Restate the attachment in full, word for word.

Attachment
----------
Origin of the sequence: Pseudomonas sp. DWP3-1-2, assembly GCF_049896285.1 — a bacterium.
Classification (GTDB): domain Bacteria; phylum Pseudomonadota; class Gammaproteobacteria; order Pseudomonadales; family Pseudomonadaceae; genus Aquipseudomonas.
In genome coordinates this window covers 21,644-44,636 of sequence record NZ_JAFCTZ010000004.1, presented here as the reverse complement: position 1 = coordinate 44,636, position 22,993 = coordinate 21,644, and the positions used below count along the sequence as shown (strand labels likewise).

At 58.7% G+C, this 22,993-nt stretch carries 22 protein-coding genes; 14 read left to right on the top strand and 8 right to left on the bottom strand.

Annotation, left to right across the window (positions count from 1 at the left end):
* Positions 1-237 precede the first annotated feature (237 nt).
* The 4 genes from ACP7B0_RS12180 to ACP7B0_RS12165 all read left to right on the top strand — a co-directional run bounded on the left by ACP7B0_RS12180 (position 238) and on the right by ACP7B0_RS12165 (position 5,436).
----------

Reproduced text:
Origin of the sequence: Pseudomonas sp. DWP3-1-2, assembly GCF_049896285.1 — a bacterium.
Classification (GTDB): domain Bacteria; phylum Pseudomonadota; class Gammaproteobacteria; order Pseudomonadales; family Pseudomonadaceae; genus Aquipseudomonas.
In genome coordinates this window covers 21,644-44,636 of sequence record NZ_JAFCTZ010000004.1, presented here as the reverse complement: position 1 = coordinate 44,636, position 22,993 = coordinate 21,644, and the positions used below count along the sequence as shown (strand labels likewise).

At 58.7% G+C, this 22,993-nt stretch carries 22 protein-coding genes; 14 read left to right on the top strand and 8 right to left on the bottom strand.

Annotation, left to right across the window (positions count from 1 at the left end):
* Positions 1-237 precede the first annotated feature (237 nt).
* The 4 genes from ACP7B0_RS12180 to ACP7B0_RS12165 all read left to right on the top strand — a co-directional run bounded on the left by ACP7B0_RS12180 (position 238) and on the right by ACP7B0_RS12165 (position 5,436).